Indexed on: 01 Sep '87Published on: 01 Sep '87Published in: Law and Human Behavior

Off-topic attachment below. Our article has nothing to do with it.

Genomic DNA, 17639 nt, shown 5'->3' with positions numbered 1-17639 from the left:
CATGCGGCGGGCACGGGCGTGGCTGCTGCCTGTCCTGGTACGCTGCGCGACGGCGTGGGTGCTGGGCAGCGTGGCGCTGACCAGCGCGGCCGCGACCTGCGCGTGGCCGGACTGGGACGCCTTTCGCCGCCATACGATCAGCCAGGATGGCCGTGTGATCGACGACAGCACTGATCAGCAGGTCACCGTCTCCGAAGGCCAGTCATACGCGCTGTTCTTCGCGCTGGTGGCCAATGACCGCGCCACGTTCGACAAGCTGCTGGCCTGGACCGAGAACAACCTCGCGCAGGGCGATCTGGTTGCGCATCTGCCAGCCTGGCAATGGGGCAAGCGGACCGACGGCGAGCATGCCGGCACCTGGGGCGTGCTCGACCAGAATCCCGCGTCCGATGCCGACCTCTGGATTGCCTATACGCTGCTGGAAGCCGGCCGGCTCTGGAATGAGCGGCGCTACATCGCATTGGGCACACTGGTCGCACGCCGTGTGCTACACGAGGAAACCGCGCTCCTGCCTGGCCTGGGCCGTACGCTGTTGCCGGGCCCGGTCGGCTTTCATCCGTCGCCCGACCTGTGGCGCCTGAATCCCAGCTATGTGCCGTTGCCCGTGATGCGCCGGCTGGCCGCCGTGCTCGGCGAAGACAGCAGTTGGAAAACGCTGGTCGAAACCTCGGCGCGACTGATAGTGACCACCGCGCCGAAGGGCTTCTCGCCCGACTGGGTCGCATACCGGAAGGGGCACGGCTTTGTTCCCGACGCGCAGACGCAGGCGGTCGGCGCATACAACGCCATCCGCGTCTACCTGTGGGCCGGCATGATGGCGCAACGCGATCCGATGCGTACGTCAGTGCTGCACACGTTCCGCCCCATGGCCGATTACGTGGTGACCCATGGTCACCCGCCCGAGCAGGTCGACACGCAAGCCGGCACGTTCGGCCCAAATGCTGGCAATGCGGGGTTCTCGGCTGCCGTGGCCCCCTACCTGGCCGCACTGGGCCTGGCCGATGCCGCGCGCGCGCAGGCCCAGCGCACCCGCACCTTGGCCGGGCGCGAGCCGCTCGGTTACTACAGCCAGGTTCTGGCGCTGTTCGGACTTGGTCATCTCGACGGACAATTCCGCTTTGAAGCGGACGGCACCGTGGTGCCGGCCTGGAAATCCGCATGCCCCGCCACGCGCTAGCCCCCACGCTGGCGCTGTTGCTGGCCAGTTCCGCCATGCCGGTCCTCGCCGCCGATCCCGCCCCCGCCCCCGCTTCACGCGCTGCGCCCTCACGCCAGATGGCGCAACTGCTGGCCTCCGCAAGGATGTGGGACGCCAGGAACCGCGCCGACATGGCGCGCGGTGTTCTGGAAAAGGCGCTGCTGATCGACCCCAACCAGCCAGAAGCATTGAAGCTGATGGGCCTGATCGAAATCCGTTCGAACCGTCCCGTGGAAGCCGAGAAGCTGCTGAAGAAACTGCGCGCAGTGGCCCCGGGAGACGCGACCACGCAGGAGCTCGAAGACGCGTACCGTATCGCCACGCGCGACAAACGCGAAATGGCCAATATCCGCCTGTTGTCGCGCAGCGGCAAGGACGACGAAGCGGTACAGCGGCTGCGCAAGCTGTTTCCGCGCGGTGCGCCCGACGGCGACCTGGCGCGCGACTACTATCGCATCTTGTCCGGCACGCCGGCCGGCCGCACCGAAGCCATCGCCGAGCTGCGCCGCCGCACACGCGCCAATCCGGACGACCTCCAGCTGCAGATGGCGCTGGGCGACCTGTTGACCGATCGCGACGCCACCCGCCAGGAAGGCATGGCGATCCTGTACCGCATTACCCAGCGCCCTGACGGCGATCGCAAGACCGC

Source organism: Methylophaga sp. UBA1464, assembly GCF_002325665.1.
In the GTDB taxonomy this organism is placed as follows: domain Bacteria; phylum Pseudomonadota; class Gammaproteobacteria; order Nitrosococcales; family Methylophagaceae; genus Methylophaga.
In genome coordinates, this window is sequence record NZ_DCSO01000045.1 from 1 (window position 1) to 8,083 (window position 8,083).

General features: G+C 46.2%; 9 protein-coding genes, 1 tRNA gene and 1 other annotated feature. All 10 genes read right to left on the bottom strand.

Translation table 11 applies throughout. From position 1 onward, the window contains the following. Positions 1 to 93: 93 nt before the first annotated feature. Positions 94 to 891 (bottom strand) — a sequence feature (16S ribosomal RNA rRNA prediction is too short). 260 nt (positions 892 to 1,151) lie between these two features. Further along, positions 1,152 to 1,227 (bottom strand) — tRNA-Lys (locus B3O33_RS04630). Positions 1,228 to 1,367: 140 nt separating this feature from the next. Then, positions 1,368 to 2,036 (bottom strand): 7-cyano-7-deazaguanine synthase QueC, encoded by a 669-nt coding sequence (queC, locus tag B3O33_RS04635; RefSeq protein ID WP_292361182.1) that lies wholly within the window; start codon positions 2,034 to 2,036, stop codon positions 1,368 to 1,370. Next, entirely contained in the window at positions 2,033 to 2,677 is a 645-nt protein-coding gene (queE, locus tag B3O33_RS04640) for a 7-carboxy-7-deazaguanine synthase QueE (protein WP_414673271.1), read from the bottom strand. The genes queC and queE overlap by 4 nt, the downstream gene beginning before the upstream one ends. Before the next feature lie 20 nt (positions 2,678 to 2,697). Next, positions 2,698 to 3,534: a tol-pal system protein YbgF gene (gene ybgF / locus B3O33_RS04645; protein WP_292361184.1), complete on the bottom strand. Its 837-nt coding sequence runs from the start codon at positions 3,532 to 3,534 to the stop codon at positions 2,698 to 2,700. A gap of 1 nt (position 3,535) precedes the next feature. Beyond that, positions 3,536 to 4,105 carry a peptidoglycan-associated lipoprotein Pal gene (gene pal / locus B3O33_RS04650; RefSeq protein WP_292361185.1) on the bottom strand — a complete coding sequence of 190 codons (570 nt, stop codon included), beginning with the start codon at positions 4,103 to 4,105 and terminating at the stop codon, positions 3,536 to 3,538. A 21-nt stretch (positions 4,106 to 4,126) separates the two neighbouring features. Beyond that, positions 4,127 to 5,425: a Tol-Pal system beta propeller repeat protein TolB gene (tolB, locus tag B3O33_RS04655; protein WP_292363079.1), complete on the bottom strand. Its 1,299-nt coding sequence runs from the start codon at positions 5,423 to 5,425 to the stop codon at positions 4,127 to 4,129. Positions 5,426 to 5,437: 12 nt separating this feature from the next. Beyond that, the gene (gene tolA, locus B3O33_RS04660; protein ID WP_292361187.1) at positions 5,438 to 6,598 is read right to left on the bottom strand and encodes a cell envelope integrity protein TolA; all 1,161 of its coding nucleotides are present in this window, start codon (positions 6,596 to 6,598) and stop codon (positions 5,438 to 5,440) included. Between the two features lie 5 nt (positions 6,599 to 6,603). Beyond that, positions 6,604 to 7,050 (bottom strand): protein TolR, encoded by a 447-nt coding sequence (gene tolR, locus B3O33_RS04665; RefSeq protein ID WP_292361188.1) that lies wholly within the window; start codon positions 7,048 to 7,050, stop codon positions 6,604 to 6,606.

This study examines the effects of 14 estimator variables (e.g., disguise of robber, exposure time, weapon visibility) and system variables (e.g., lineup instructions, exposure to mugshots) on a number of measures of eyewitness performance: identification accuracy, choosing rates, confidence in lineup choice, relation between confidence and identification accuracy, memory for peripheral details, memory for physical characteristics of target, and time estimates. Subjects viewed a videotaped reenactment of an armed robbery and later attempted an identification. Characteristics of the videotape and lineup task were manipulated. Prominent findings were as follows: identification accuracy was affected by both estimator and system variables including disguise of robber, weapon visibility, elaboration instructions, and lineup instructions. Memory for peripheral details was positively correlated with choosing on the identification task but negatively correlated with identification accuracy.